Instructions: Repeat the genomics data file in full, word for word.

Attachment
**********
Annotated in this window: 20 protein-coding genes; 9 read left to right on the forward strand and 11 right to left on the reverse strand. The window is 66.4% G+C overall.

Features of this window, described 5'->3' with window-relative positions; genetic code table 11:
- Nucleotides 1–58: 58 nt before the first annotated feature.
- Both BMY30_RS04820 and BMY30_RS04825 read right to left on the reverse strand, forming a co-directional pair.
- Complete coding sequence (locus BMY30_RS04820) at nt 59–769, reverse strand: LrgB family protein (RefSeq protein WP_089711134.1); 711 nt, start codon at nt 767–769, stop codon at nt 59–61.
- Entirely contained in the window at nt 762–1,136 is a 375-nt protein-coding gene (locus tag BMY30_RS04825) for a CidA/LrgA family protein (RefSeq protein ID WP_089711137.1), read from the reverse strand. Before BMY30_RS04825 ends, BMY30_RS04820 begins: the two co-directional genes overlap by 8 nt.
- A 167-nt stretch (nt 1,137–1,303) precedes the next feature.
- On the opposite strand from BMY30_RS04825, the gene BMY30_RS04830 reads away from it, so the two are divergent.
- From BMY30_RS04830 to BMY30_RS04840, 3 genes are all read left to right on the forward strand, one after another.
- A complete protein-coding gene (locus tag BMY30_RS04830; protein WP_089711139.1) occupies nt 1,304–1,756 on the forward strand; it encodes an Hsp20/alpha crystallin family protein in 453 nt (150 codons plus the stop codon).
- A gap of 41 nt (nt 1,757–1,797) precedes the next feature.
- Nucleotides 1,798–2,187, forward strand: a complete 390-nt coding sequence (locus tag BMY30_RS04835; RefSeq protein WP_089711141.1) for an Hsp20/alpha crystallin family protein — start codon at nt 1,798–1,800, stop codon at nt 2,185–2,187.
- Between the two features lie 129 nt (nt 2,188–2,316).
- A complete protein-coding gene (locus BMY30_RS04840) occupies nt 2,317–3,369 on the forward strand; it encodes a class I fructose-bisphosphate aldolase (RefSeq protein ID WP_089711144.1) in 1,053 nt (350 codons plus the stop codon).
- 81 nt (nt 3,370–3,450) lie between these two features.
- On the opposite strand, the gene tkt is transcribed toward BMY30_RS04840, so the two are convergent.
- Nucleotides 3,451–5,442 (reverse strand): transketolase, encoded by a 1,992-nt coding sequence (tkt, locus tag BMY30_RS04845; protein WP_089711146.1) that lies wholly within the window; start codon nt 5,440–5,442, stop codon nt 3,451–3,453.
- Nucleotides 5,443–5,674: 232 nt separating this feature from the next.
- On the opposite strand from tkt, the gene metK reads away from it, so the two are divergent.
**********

Annotated in this window: 20 protein-coding genes; 9 read left to right on the forward strand and 11 right to left on the reverse strand. The window is 66.4% G+C overall.

Features of this window, described 5'->3' with window-relative positions; genetic code table 11:
- Nucleotides 1–58: 58 nt before the first annotated feature.
- Both BMY30_RS04820 and BMY30_RS04825 read right to left on the reverse strand, forming a co-directional pair.
- Complete coding sequence (locus BMY30_RS04820) at nt 59–769, reverse strand: LrgB family protein (RefSeq protein WP_089711134.1); 711 nt, start codon at nt 767–769, stop codon at nt 59–61.
- Entirely contained in the window at nt 762–1,136 is a 375-nt protein-coding gene (locus tag BMY30_RS04825) for a CidA/LrgA family protein (RefSeq protein ID WP_089711137.1), read from the reverse strand. Before BMY30_RS04825 ends, BMY30_RS04820 begins: the two co-directional genes overlap by 8 nt.
- A 167-nt stretch (nt 1,137–1,303) precedes the next feature.
- On the opposite strand from BMY30_RS04825, the gene BMY30_RS04830 reads away from it, so the two are divergent.
- From BMY30_RS04830 to BMY30_RS04840, 3 genes are all read left to right on the forward strand, one after another.
- A complete protein-coding gene (locus tag BMY30_RS04830; protein WP_089711139.1) occupies nt 1,304–1,756 on the forward strand; it encodes an Hsp20/alpha crystallin family protein in 453 nt (150 codons plus the stop codon).
- A gap of 41 nt (nt 1,757–1,797) precedes the next feature.
- Nucleotides 1,798–2,187, forward strand: a complete 390-nt coding sequence (locus tag BMY30_RS04835; RefSeq protein WP_089711141.1) for an Hsp20/alpha crystallin family protein — start codon at nt 1,798–1,800, stop codon at nt 2,185–2,187.
- Between the two features lie 129 nt (nt 2,188–2,316).
- A complete protein-coding gene (locus BMY30_RS04840) occupies nt 2,317–3,369 on the forward strand; it encodes a class I fructose-bisphosphate aldolase (RefSeq protein ID WP_089711144.1) in 1,053 nt (350 codons plus the stop codon).
- 81 nt (nt 3,370–3,450) lie between these two features.
- On the opposite strand, the gene tkt is transcribed toward BMY30_RS04840, so the two are convergent.
- Nucleotides 3,451–5,442 (reverse strand): transketolase, encoded by a 1,992-nt coding sequence (tkt, locus tag BMY30_RS04845; protein WP_089711146.1) that lies wholly within the window; start codon nt 5,440–5,442, stop codon nt 3,451–3,453.
- Nucleotides 5,443–5,674: 232 nt separating this feature from the next.
- On the opposite strand from tkt, the gene metK reads away from it, so the two are divergent.